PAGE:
Not too long ago, before porgy seasons shut down so early, we were bailing some nice autumn scup aboard the Nancy Ann off the north side of Plum Island. Just for fun, I had rigged an outfit specifically designed to get the most out of every 14-incher, an old “downrigger rod” with lots of bend and a conventional reel without any drag at all, an antique Shakespeare Marhoff filled with 200 yards of 12-pound dacron.
I had chosen the 60-year-old level wind reel deliberately to get a better feel for catching fish the old-fashioned way, using educated thumbs instead of drag washers. When a slammer bluefish, a 13-pounder, got into the act, swiping a small scup on its way to the surface, line disappeared from the whirling spool in a hurry; after a minute or two, I could see the last turns of line and anticipated being “spooled” while a long white filament headed north toward the Connecticut side of the Sound!
It was nothing more than dumb luck that turned the yellow-eyed thief when I clamped down, but I was made aware once again of that old fisher’s rule: spool up with more line than you think you’ll need for the “average” fish, because there’s always something bigger out there ready to embarrass you!
Nowadays, as warming waters change fish movements, it’s not at all unusual to find atypical critters interrupting summer and fall patterns. Only a couple of weeks back, a pod of bluefin tuna wreaked havoc among surfcasters on the Fire Island National Seashore beaches, spooling all but one sharpie, who managed to subdue a bullet in the 30- to 40-pound class that crashed his pencil popper.
Indeed, the line load that suffices to turn mid-sized stripers, teen-sized blues, and even the heftiest false albacore, often isn’t enough for the exceptional fish, e.g., the big scombrids or the 60-pound striper that comes out of nowhere.
With an array of technically advanced gear, today’s anglers take a lot for granted. Even the smaller winches we use have drags sufficiently smooth to put tremendous pressure on fish; with current super-braids we see folks spooling reels with 30-pound-test, even 50-pound, where they once loaded 15- or 30-pound monofilament. Since the braids have such small diameters (equivalent to eight- or 12-pound test mono), so the logic goes, why not use a truly small reel with limited line capacity? It makes the outfit so much lighter and more pleasant to use all day long! And besides, with smooth drags set at one-fourth or even one-third of breaking strength, you’re able to turn anything easily. Right? No!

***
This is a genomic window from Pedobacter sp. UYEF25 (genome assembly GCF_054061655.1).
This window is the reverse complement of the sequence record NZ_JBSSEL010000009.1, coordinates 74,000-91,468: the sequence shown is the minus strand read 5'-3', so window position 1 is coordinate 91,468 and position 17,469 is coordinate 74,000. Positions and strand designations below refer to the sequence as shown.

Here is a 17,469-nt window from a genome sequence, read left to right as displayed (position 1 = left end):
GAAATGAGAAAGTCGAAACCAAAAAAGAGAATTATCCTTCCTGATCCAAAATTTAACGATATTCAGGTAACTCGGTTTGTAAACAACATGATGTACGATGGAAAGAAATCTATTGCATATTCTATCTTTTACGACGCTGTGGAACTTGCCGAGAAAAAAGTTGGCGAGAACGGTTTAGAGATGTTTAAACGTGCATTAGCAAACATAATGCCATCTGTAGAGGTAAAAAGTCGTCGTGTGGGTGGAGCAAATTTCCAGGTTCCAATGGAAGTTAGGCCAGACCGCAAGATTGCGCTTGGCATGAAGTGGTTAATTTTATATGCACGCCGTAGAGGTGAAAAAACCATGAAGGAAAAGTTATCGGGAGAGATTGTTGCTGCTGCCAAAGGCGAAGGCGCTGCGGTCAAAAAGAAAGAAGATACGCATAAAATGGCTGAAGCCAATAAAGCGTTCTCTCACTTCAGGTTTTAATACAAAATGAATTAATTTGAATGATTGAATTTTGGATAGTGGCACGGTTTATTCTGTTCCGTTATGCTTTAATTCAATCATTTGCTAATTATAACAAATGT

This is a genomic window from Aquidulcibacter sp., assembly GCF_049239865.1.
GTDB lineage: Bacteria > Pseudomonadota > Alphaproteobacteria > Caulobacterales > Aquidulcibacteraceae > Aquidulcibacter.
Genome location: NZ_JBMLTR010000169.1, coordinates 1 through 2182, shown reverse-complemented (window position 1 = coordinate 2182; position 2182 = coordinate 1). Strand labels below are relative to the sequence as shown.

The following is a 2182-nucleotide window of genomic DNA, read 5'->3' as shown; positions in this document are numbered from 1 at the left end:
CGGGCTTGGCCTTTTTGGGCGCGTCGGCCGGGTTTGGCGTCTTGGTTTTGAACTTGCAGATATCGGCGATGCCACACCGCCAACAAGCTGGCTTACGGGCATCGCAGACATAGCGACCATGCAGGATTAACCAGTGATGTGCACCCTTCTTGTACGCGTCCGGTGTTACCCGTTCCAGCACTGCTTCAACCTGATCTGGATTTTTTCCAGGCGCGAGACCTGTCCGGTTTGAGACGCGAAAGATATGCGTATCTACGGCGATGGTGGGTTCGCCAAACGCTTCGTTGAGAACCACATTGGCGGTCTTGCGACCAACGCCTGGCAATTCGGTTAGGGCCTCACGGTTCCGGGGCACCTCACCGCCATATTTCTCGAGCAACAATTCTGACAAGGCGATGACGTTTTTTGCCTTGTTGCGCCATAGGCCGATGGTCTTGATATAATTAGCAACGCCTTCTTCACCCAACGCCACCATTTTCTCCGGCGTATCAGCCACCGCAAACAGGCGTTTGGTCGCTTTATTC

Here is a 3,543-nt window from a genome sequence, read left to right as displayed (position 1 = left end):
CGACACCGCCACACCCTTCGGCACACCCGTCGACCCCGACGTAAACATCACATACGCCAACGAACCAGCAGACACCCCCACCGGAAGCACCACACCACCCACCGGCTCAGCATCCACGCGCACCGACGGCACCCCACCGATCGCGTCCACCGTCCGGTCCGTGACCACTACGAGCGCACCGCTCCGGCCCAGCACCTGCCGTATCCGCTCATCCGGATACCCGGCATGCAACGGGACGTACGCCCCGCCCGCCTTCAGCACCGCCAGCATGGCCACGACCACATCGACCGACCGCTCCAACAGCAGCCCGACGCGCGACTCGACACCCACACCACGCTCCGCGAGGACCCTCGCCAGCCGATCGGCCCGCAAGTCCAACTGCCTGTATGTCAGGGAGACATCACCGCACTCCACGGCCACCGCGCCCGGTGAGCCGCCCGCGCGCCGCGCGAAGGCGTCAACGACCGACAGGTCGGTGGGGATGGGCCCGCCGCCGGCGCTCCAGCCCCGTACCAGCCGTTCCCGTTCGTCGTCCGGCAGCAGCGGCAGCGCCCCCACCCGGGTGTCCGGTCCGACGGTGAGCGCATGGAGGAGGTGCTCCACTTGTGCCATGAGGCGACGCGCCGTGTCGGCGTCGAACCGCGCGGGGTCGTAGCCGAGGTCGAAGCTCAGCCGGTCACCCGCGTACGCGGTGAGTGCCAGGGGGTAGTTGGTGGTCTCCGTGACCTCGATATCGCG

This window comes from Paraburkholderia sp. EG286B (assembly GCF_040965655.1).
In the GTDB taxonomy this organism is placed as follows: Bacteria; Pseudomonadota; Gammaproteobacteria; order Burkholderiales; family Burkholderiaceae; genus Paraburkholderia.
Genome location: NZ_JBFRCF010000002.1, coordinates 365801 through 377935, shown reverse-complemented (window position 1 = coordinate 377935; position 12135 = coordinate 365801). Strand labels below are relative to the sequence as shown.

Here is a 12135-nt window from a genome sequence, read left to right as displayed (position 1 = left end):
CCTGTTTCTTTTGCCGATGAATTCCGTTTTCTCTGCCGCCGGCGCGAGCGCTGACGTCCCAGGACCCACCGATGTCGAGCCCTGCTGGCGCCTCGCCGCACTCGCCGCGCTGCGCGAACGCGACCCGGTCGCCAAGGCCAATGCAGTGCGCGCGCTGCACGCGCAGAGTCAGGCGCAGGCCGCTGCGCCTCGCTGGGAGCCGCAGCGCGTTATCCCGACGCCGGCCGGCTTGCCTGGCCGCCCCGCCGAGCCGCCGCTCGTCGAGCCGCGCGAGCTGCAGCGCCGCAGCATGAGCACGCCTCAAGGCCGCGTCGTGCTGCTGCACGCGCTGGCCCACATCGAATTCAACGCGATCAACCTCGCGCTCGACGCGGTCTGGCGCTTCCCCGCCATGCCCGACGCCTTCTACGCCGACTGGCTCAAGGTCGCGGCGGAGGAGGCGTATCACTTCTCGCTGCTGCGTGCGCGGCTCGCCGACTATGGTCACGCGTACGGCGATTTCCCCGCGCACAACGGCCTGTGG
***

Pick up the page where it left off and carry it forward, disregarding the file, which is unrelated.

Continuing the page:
Long ago, when Janet’s uncle asked me along on a salmon trolling trip out of Coos Bay, Ore., he kidded me all day about the light gear I brought aboard, including a mid-sized Penn 209M loaded with some 400 yards of 12-pound mono. He opined that his ocean spinner stuffed with 100 yards of 50-pound could handle anything, and he was right when it came to the silver salmon, which were so common then. Indeed he dispatched them easily. But he never anticipated the 40-plus king salmon that came up behind the flasher, engulfed the herring, and blasted away, spooling Uncle Clarence in no time at all!
Given the choice of line test versus yardage loaded, we’ll take yardage every time for predators that work the upper levels of the water column or prowl the surf. Two hundred yards may be comfortable for freshwater lakes or shallow bottom fishing, but we prefer 300 minimum for open ocean beaches or brawling rivers. And if you risk encounters with the giant mackerel or tunas on the ocean, it’s awfully nice to insure yourself with 400, even 500 yards! We’ve seen Atlantic salmon go 250 yards into braided backing on a super-sized fly reel, 16-pound albies hooked on the troll that took nearly 400 yards to turn on eight-pound mono, and even one crazy 30-pound sailfish that lined straight out on a 12-pound outfit and finally quit running at the 450 yard marker.
Nevertheless, any large bodies of water, especially the world oceans, have creatures that can overpower any angler, however well prepared he or she may be. Janet and I fished a lot for North Sea cod to teen sizes when we worked in Hamburg, and our 12-pound spinning gear, each reel loaded with 300 yards of mono, was perfect for the task. Yet there was one time when a small cod, halfway to the top, stopped dead, then began moving inexorably out to sea. No, we weren’t hung up; there was almost no drift. With most of the line gone, we reluctantly broke the thing off. Years later, we learned that, on rare occasions, porbeagle sharks over 300 pounds prowl the surface waters off Helgoland, though none of our seagoing friends had ever seen one. In that case, getting spooled was simply unavoidable!